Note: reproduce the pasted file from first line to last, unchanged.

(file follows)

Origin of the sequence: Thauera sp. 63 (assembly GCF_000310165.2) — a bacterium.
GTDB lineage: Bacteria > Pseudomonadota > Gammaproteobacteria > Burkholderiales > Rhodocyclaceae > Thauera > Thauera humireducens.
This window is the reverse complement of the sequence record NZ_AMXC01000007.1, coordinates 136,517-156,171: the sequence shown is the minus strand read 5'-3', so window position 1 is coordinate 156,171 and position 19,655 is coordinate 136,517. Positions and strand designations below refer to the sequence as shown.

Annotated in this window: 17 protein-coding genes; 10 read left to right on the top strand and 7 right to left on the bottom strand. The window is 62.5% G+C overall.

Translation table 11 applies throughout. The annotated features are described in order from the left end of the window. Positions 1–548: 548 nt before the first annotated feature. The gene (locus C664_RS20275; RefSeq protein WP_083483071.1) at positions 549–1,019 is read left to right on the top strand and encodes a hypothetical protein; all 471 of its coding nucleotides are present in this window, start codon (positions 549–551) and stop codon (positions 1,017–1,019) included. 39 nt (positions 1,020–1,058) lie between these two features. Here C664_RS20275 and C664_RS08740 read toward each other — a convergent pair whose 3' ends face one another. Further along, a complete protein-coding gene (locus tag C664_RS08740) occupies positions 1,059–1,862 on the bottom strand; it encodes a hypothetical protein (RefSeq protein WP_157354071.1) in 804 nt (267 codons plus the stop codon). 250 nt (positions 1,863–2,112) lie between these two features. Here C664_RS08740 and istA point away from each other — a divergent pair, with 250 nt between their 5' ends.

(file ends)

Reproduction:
Origin of the sequence: Thauera sp. 63 (assembly GCF_000310165.2) — a bacterium.
GTDB lineage: Bacteria > Pseudomonadota > Gammaproteobacteria > Burkholderiales > Rhodocyclaceae > Thauera > Thauera humireducens.
This window is the reverse complement of the sequence record NZ_AMXC01000007.1, coordinates 136,517-156,171: the sequence shown is the minus strand read 5'-3', so window position 1 is coordinate 156,171 and position 19,655 is coordinate 136,517. Positions and strand designations below refer to the sequence as shown.

Annotated in this window: 17 protein-coding genes; 10 read left to right on the top strand and 7 right to left on the bottom strand. The window is 62.5% G+C overall.

Translation table 11 applies throughout. The annotated features are described in order from the left end of the window. Positions 1–548: 548 nt before the first annotated feature. The gene (locus C664_RS20275; RefSeq protein WP_083483071.1) at positions 549–1,019 is read left to right on the top strand and encodes a hypothetical protein; all 471 of its coding nucleotides are present in this window, start codon (positions 549–551) and stop codon (positions 1,017–1,019) included. 39 nt (positions 1,020–1,058) lie between these two features. Here C664_RS20275 and C664_RS08740 read toward each other — a convergent pair whose 3' ends face one another. Further along, a complete protein-coding gene (locus tag C664_RS08740) occupies positions 1,059–1,862 on the bottom strand; it encodes a hypothetical protein (RefSeq protein WP_157354071.1) in 804 nt (267 codons plus the stop codon). 250 nt (positions 1,863–2,112) lie between these two features. Here C664_RS08740 and istA point away from each other — a divergent pair, with 250 nt between their 5' ends.